My friend Casey suggested we meet up for some mountaineering in Switzerland this summer, and I jumped at the opportunity to see the Alps. Jeannie jumped even faster though, and had agreed to coming within 45 seconds of my asking her. What a sucker.
So the two of us met up at the Zürich airport and then hopped the train to Lucerne to meet Casey and his mystery woman Megan. It was really good to see Jeannie. She is a pretty special friend in that we don't actually talk that often when we're apart, but when we see each other after long periods it is easy to immediately feel comfortable and pick up as before.
We found Casey and Megan (who I liked immediately as I realized she was a fellow hedonist,) and hopped another train to Grindlewald, which is right below the north face of the Eiger. We had cleverly stocked up on swiss cheese, chocolate and wine at the store and we spent the train ride enjoying these as we gawked at the scenery and joked about how the Swiss must spend millions a year buying all of that aquamarine dye for their lakes.
Grindlewald is out of control Swiss. The Eiger, the bimmeling cows, the meadows and cutesy houses, the smiling yet cheese-induced-hypertensive locals...it's almost too much. But we settled into a hostel for a few days of meadow-prancing, fondue-eating, and cable-car riding there and in/around Lauterbrunnen. We also went for some 'hikes', which usually just ended with us taking a beer in some mountain hut. This area is ridiculously beautiful, and I liked the way the plump little locals were always smiling even with hoards of Asian tourists walking around in lines. They really didn't seem to have a care in the world, and I don't know if I would either with all of the cheese and mountains they are blessed with.
180 degree pano from the Boval Hut, thanks to Claire for stitchin'er up for me!And what a hut it was, with amazing views of Piz Morteratsch, Bernina, Bellavista, Palü and the confluence of two large valley glaciers. Oh, and as soon as we showed up they had beer and a 5-course meal made. I think I could get used to this euro-mountaineering afterall.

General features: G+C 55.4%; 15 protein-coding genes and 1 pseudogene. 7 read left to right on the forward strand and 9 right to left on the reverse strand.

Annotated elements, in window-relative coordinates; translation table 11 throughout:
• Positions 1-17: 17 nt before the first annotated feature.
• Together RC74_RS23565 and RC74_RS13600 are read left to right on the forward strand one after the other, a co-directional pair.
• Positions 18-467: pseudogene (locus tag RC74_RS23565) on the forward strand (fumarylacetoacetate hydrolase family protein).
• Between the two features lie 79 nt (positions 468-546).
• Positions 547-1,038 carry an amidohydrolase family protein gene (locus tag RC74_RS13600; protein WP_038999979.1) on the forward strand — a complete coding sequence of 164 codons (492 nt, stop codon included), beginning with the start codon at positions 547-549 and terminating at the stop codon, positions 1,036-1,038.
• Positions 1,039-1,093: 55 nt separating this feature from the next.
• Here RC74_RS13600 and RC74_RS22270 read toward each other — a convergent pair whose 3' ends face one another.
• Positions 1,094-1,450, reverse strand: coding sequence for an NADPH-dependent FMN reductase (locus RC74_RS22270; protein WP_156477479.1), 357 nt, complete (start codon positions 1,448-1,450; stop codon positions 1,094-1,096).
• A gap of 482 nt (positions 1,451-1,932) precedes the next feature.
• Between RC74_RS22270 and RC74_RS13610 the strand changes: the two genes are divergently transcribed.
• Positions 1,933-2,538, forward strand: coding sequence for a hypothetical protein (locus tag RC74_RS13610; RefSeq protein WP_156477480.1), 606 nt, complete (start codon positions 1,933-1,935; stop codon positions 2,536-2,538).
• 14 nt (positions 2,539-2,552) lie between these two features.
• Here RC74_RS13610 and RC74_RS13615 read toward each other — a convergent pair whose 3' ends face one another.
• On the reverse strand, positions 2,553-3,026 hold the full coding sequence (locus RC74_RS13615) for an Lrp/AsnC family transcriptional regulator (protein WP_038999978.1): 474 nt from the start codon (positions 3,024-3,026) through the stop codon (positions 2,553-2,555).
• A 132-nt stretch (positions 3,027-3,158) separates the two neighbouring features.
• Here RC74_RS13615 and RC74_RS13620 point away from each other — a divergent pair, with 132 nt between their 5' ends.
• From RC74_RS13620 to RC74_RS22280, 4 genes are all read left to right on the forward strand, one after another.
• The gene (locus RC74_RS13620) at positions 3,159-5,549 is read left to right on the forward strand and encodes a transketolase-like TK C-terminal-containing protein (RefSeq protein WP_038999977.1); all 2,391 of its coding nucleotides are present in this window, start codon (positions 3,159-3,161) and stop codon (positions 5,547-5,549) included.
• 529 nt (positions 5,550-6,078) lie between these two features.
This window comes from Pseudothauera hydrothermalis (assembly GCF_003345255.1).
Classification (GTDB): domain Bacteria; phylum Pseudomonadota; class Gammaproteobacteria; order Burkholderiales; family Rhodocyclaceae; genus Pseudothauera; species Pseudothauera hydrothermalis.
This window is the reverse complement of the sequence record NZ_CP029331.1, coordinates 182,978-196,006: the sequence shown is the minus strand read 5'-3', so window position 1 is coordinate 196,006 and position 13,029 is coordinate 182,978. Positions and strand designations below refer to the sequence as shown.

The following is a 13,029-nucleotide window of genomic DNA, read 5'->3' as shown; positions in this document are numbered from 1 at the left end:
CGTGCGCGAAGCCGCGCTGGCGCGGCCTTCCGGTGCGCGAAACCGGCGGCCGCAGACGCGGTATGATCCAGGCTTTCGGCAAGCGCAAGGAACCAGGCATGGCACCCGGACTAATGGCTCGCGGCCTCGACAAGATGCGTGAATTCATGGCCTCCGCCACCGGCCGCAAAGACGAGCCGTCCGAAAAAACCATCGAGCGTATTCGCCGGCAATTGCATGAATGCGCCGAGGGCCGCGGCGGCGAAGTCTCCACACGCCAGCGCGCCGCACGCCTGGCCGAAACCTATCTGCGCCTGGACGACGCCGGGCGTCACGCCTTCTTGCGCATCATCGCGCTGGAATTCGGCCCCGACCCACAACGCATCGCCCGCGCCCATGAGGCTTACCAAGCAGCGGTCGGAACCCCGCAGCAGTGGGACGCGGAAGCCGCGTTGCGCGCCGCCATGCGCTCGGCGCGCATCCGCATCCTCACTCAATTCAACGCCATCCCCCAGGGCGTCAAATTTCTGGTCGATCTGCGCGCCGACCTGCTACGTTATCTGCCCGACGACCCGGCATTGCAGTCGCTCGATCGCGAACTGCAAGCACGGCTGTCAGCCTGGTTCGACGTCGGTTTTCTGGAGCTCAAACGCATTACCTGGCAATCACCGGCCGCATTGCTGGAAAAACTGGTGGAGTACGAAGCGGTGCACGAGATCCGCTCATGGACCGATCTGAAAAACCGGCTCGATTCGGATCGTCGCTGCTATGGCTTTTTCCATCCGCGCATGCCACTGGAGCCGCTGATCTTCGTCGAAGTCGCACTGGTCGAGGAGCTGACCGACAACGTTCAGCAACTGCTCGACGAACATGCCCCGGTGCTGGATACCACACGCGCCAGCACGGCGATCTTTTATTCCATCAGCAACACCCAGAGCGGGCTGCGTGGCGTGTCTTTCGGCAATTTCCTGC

The trick is the wake up times. When you show up at the hut the hut-keepers ask in a very friendly way, 'so, what are you climbing tomorrow?' I got suckered into answering this every time, ready to talk about the cool routes we had planned, how sweet the mountains were, etc. But when you tell them which mountain they just nod and say 'breakfast is at 3:00am then.' And me who thought they wanted conversation...
So the next day we stumbled out of bed and started scrambling up toward Piz Morteratsch. There was a big group from the Swiss alpine club advanced mountaineering course that was also on the route, and they had a different style of climbing. Namely, they roped up for everything. The rock section on Morteratsch wasn't that hard (about class three) but all of the Swiss roped up for the entire thing. This was a bit weird, and caused Jeannie and I to doubt a bit why we weren't roped up. Casey insisted that we didn't need to be, and that it was actually more dangerous to simul climb those bits, so we decided against it. It was the right decision on this route too, as the rock had excellent holds and was not as difficult as it looked. We then climbed around a ridge and up to the summit of Piz Morteratsch, which has one of the cooler views I have ever seen. Amazing glaciated peaks all around, and the elegant snow ridge that we had planned to climb on Bernina.Nearing the top of the rock section on Morteratsch
At the top we were visited by some seriously awesome Flemish Belgians, who were such a fun contrast to the more business-like Swiss mountaineering style. They announced their summit arrival with hoots and hollers, shook out hands and engaged us in conversation about delicious beer, the worthless french-speaking Belgians, and Belgium's little-known status as a world mountaineering center.